Neither is an unborn child here regarded as a citizen. Causing a woman to miscarry results in a fine but placing this type of incident next to the eye for an eye, tooth for a tooth explanation of lex talionis means, in the words of Rabbi Jonathon Sacks.

One thing, however, is clear on this interpretation. Causing a woman to miscarry—being responsible for the death of a foetus—is not a capital offense. Until birth, the foetus does not have the legal status of a person. Such was the view of the sages in the land of Israel. (Sacks, 2010, p. 169)

Early Christians, pulling from the Greek translation of this passage which translates the word for ‘further harm’ as ‘form’ made distinctions, based on the passage, on whether the fetus was formed or not, but the Hebrew makes no such distinctions. Ultimately on controversial topics, like abortion, people will have strong opinions. The distinction here in the Hebrew Scriptures is that it is not considered at the same level as murder.

Exodus 21: 28-36 Responsibility for the Actions of One’s Animals

28 When an ox gores a man or a woman to death, the ox shall be stoned, and its flesh shall not be eaten; but the owner of the ox shall not be liable. 29 If the ox has been accustomed to gore in the past, and its owner has been warned but has not restrained it, and it kills a man or a woman, the ox shall be stoned, and its owner also shall be put to death. 30 If a ransom is imposed on the owner, then the owner shall pay whatever is imposed for the redemption of the victim’s life. 31 If it gores a boy or a girl, the owner shall be dealt with according to this same rule. 32 If the ox gores a male or female slave, the owner shall pay to the slaveowner thirty shekels of silver, and the ox shall be stoned.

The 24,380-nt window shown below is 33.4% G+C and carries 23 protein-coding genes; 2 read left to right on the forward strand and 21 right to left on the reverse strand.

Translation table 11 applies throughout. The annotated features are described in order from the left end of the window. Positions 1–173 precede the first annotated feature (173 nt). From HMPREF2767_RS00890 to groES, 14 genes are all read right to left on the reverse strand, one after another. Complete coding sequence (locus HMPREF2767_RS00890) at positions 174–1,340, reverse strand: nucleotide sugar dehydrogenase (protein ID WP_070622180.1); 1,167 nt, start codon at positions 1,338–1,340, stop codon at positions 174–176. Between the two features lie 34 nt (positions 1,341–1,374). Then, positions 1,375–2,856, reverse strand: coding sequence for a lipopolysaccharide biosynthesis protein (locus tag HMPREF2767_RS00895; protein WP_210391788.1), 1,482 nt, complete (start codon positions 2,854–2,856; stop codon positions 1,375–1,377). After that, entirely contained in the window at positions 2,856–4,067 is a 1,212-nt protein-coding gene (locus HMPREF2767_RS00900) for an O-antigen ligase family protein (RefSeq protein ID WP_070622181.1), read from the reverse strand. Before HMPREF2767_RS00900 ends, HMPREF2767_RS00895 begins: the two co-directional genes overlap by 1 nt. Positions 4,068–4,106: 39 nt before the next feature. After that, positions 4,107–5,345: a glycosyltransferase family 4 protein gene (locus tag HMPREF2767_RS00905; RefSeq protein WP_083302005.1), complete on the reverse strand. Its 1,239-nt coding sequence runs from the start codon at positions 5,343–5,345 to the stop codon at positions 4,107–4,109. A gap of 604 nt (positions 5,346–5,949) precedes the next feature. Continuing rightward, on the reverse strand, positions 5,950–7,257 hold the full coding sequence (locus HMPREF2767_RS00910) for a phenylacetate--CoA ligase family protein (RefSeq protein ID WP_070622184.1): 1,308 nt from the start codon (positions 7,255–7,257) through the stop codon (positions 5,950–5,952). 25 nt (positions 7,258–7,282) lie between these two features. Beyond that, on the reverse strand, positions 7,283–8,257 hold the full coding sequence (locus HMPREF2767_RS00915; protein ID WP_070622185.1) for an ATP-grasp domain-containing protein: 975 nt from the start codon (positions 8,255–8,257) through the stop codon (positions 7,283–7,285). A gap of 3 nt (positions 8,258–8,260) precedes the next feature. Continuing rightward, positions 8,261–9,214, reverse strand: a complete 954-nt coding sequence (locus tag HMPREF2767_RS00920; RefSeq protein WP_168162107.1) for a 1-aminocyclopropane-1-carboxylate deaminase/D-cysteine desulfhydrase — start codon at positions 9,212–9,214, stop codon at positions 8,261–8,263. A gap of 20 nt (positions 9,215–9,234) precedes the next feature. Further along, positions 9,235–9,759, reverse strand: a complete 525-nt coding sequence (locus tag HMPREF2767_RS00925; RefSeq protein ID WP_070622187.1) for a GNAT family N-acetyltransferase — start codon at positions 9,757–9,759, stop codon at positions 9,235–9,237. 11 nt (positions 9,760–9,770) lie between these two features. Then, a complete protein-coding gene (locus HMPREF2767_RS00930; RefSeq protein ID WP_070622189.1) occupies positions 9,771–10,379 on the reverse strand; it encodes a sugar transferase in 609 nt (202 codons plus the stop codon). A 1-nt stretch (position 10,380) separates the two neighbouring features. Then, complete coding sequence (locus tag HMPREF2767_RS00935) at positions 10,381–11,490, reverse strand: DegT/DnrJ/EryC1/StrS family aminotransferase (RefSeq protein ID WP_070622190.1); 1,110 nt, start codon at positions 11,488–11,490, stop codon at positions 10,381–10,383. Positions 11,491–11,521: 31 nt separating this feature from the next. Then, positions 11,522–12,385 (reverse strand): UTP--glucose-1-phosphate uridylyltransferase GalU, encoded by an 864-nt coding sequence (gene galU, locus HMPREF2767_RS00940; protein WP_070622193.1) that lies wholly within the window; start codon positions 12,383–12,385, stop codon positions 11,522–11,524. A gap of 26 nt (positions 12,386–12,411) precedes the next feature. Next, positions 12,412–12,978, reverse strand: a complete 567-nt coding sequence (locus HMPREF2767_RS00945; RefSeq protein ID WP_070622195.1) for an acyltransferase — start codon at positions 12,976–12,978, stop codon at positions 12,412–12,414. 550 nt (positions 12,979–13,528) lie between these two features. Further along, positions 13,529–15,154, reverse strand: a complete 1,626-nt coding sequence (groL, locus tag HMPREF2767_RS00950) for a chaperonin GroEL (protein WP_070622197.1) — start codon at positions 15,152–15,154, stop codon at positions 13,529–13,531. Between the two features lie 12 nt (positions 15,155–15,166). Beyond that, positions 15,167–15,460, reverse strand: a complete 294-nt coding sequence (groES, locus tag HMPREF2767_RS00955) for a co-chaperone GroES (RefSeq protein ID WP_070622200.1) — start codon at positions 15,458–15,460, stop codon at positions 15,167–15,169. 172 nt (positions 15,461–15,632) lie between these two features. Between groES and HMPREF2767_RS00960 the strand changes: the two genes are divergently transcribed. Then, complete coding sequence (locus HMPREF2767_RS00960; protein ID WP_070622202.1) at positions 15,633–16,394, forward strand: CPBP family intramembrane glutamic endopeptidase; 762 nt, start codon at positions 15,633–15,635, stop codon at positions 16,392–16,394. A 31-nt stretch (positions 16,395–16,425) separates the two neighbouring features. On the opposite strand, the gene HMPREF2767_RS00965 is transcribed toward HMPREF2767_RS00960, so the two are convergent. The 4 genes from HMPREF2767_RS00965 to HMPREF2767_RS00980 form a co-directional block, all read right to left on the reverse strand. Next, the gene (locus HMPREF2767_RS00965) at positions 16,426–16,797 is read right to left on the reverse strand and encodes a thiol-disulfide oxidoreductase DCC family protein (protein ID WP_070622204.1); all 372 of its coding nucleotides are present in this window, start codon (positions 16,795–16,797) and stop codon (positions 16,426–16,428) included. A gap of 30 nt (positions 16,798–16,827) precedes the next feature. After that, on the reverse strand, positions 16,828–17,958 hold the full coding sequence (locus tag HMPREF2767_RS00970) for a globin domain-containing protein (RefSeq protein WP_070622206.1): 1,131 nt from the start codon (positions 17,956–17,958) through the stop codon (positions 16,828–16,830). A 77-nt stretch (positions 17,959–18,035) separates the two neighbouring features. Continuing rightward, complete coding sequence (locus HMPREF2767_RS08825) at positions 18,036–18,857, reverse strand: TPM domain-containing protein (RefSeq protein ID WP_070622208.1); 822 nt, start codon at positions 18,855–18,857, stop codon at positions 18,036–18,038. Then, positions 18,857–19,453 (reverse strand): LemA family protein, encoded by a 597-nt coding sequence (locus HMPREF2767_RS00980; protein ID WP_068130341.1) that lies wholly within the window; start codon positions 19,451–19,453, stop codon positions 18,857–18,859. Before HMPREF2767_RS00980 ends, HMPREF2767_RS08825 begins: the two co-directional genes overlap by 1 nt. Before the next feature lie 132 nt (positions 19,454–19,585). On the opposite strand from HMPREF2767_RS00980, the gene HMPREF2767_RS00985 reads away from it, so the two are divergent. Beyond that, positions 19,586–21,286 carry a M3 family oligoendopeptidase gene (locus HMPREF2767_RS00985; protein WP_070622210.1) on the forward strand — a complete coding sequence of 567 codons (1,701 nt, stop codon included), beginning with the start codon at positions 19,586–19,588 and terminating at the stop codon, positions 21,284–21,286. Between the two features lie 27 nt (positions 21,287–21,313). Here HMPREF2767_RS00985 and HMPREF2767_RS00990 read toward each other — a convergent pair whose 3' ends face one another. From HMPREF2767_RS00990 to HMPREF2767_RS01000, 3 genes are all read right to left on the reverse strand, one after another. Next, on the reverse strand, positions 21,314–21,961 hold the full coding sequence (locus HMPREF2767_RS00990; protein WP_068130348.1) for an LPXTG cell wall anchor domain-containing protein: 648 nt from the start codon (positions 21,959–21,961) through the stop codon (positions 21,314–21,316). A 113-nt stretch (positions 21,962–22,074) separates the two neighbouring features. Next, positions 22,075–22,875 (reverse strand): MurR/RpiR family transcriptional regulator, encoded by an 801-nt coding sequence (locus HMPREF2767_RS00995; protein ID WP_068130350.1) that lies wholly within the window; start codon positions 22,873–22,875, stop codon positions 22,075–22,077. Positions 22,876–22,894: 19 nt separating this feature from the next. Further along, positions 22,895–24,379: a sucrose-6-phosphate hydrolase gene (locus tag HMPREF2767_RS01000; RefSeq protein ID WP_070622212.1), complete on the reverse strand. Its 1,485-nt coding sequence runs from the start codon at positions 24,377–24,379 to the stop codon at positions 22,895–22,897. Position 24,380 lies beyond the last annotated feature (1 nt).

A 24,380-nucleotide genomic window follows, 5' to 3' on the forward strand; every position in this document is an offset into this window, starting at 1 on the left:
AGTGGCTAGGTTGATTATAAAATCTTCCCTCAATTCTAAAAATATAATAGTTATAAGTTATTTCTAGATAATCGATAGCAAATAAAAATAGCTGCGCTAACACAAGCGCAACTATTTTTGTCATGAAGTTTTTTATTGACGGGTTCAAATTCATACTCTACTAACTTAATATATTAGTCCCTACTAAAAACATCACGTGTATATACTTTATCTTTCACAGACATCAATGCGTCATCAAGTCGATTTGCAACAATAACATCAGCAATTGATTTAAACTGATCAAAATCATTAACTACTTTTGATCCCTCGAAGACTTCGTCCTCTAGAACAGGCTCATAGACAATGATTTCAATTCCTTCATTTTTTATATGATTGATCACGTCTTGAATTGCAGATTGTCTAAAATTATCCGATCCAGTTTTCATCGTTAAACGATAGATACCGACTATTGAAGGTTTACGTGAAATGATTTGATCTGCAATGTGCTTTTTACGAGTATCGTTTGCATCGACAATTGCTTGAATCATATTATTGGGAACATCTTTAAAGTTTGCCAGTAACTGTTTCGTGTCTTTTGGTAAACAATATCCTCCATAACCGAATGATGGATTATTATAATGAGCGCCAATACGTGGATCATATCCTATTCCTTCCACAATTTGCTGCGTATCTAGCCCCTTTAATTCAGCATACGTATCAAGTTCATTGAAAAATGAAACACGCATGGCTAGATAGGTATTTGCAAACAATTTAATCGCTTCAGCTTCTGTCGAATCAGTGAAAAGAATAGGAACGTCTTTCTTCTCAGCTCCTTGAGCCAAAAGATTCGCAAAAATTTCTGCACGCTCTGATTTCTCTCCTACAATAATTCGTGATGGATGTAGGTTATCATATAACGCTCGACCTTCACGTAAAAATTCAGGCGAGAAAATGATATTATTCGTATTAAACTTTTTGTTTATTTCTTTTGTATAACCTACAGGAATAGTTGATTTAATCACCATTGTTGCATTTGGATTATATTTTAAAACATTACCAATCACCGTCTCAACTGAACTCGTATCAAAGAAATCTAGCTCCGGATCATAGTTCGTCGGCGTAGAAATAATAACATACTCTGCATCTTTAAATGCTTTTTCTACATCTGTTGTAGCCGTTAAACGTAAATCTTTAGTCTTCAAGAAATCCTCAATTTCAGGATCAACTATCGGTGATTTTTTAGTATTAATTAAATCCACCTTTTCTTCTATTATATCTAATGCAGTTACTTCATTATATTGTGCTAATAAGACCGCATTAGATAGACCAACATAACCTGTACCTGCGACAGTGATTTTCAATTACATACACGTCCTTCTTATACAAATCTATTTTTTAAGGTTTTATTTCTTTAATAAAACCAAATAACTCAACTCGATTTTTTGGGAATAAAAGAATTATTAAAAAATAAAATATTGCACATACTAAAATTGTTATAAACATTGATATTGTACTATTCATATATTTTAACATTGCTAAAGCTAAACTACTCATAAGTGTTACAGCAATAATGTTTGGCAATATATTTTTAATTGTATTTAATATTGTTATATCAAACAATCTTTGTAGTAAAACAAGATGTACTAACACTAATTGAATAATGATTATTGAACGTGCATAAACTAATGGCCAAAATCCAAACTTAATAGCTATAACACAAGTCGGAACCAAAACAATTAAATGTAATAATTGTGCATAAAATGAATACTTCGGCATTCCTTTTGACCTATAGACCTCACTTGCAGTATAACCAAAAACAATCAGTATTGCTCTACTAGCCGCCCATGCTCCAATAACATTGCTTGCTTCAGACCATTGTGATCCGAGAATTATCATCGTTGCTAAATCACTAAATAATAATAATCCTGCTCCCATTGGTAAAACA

33 If someone leaves a pit open, or digs a pit and does not cover it, and an ox or a donkey falls into it, 34 the owner of the pit shall make restitution, giving money to its owner, but keeping the dead animal.

 35 If someone’s ox hurts the ox of another, so that it dies, then they shall sell the live ox and divide the price of it; and the dead animal they shall also divide. 36 But if it was known that the ox was accustomed to gore in the past, and its owner has not restrained it, the owner shall restore ox for ox, but keep the dead animal.

Unless one lives in a rural setting one is not likely to be gored by a bull, but underlying these sets of commandments is defining the responsibility that the owner of an animal has for the actions of an animal. Perhaps closer to our time would be issues around a pet dog who attacks a child, an adult or another pet. In Israel, an animal who attacks lethally was to be put to death and the benefit of the animal (its use as food) was lost. Animals that attack once do not reflect on the owner’s lack of responsibility, but animals with a history of attacking that are not restrained do bring strong penalties (here a death penalty) for the owner. If an animal is attacked there is to be restitution for the lost animal and if the irresponsibility of another person causes an animals death there is to be restitution made.

Debtor

For years I’ve struggled and fought tooth and nail
Sacrificing the possible pleasures of the day to pay
Every time I think that I have almost overcome
The mountain I have been tunneling through
Another landslide places several feet more of iron
Between myself and the light at the end of the tunnel
Sometimes I feel trapped within the mine